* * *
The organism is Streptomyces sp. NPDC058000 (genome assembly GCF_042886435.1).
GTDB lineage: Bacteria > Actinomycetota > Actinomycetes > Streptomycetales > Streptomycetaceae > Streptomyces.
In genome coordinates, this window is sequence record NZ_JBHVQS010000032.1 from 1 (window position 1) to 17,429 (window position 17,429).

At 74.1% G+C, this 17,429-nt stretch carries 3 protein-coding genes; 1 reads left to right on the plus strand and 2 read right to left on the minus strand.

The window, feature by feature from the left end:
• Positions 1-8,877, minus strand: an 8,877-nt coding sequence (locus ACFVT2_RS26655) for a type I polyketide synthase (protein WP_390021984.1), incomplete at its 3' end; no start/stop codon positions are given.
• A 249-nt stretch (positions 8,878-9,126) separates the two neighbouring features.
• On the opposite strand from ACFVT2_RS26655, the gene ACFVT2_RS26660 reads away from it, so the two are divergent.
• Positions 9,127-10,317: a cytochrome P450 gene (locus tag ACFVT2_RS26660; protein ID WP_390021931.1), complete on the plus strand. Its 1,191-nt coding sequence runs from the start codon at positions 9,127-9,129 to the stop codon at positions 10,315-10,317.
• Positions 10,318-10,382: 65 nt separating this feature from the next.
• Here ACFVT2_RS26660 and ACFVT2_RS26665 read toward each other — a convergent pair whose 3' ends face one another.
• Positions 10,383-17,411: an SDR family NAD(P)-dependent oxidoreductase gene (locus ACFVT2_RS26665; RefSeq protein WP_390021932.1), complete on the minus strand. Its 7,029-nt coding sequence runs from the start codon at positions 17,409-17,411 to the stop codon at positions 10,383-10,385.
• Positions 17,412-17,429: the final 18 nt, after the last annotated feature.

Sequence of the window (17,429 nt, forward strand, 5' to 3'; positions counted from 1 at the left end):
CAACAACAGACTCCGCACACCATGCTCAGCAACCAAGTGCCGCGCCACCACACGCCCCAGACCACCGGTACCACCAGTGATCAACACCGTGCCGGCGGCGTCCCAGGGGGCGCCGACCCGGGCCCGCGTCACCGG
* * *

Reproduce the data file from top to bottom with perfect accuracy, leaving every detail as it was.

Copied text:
The organism is Streptomyces sp. NPDC058000 (genome assembly GCF_042886435.1).
GTDB lineage: Bacteria > Actinomycetota > Actinomycetes > Streptomycetales > Streptomycetaceae > Streptomyces.
In genome coordinates, this window is sequence record NZ_JBHVQS010000032.1 from 1 (window position 1) to 17,429 (window position 17,429).

At 74.1% G+C, this 17,429-nt stretch carries 3 protein-coding genes; 1 reads left to right on the plus strand and 2 read right to left on the minus strand.

The window, feature by feature from the left end:
• Positions 1-8,877, minus strand: an 8,877-nt coding sequence (locus ACFVT2_RS26655) for a type I polyketide synthase (protein WP_390021984.1), incomplete at its 3' end; no start/stop codon positions are given.
• A 249-nt stretch (positions 8,878-9,126) separates the two neighbouring features.
• On the opposite strand from ACFVT2_RS26655, the gene ACFVT2_RS26660 reads away from it, so the two are divergent.
• Positions 9,127-10,317: a cytochrome P450 gene (locus tag ACFVT2_RS26660; protein ID WP_390021931.1), complete on the plus strand. Its 1,191-nt coding sequence runs from the start codon at positions 9,127-9,129 to the stop codon at positions 10,315-10,317.
• Positions 10,318-10,382: 65 nt separating this feature from the next.
• Here ACFVT2_RS26660 and ACFVT2_RS26665 read toward each other — a convergent pair whose 3' ends face one another.
• Positions 10,383-17,411: an SDR family NAD(P)-dependent oxidoreductase gene (locus ACFVT2_RS26665; RefSeq protein WP_390021932.1), complete on the minus strand. Its 7,029-nt coding sequence runs from the start codon at positions 17,409-17,411 to the stop codon at positions 10,383-10,385.
• Positions 17,412-17,429: the final 18 nt, after the last annotated feature.

Sequence of the window (17,429 nt, forward strand, 5' to 3'; positions counted from 1 at the left end):
CAACAACAGACTCCGCACACCATGCTCAGCAACCAAGTGCCGCGCCACCACACGCCCCAGACCACCGGTACCACCAGTGATCAACACCGTGCCGGCGGCGTCCCAGGGGGCGCCGACCCGGGCCCGCGTCACCGG